Cabinet begins search for €3bn in cuts
Bond sale provides some breathing space
Ministers will tomorrow begin the task of finding €3bn worth of cuts and tax hikes for December's Budget.
The Cabinet will hold the first of a series of special meetings on Budget 2010 running over the next 10 weeks -- on top of their regular Tuesday meetings.
Finance Minister Brian Lenihan yesterday briefed his cabinet colleagues on the successful auction of €1.5bn of debt, helping to ease the pressure on the Government, but only after offering investors a yield of 6pc on the longer-term bonds.
However, the jobs crisis was reiterated as new figures yesterday showed long-term unemployment has doubled.
Taoiseach Brian Cowen said there had been excess demand for Irish bonds. And while the cost of borrowing has risen, taxpayers must be reassured the Government is continuing to work in their best interests.
"We are committed to running the economy and finances in such a way to bring more confidence in the investment market. That was evident today and I think we need to continue with that effort and that approach," he said.
Mr Cowen refused to be drawn on claims by the Governor of the Central Bank Patrick Honohan that more savage Budget cutbacks are necessary.
Instead, Mr Cowen simply claimed the Government is absolutely committed to ensuring the international markets understand that this country will pay its debts and put its public finances in order.
The Government has to ensure market sentiments remain positive toward Ireland in the coming weeks, he added.
The level of demand for the 2014 and 2018 bonds was strong at 3.6 times the amount on offer, with NTMA director Oliver Whelan describing demand as "firm".
The State is now fully funded for this year and has enough cash to get through the first half of 2011. Despite this, the monthly auctions of debt are expected to continue for the remainder of the year.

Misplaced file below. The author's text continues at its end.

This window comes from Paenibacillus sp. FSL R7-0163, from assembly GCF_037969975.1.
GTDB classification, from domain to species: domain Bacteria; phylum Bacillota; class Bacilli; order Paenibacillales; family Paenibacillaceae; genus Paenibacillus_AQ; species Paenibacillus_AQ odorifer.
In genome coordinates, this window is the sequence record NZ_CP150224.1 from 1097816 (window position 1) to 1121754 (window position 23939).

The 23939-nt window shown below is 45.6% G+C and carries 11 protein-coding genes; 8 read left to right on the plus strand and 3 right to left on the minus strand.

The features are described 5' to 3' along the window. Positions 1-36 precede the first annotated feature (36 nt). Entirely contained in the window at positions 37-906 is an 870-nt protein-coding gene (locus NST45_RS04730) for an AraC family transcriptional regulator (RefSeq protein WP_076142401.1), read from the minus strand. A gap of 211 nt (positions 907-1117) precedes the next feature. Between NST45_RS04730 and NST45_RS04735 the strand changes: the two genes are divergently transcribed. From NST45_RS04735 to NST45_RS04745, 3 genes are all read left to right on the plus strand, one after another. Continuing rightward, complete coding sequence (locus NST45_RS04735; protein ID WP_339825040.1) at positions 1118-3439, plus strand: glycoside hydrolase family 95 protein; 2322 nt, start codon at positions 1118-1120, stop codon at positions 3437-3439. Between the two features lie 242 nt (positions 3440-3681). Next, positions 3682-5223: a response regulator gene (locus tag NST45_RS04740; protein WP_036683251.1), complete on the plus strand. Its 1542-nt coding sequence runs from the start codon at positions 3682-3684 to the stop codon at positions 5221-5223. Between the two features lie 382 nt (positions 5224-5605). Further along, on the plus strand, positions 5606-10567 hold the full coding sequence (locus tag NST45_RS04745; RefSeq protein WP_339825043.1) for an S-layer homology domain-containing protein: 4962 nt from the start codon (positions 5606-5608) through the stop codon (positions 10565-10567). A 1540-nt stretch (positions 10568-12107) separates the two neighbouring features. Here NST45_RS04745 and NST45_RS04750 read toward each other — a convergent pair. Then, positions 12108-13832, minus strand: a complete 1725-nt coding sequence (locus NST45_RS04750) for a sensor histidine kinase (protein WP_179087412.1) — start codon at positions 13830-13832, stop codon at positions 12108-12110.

Meanwhile, a conference in Dublin yesterday heard that only the middle-class and better-off people will benefit from the welfare state if present recessionary trends continue.
Fr Sean Healy, director of Social Justice Ireland, warned that it would be poor people who would lose out if the challenges facing the welfare state were not addressed comprehensively by the Government.
Prof Tony Fahey, professor of social policy at UCD, predicted that while the welfare state would continue in the future, it could well be regressive rather than progressive.
"Tax breaks for 'a social purpose' are of benefit only to those earning taxable income and usually the more taxable income they earn, the greater the benefit they can derive from these measures," said Prof Fahey.
Those who benefit from public support for private health care, private pensions and owner-occupied housing, typically strove to maintain public subsidisation of those services through the tax system, Prof Fahey added.
But he said "the appeal of market solutions has been dented by the financial crisis and consequently the ground for a stronger public role in welfare distribution is more fertile than it has been for many decades".
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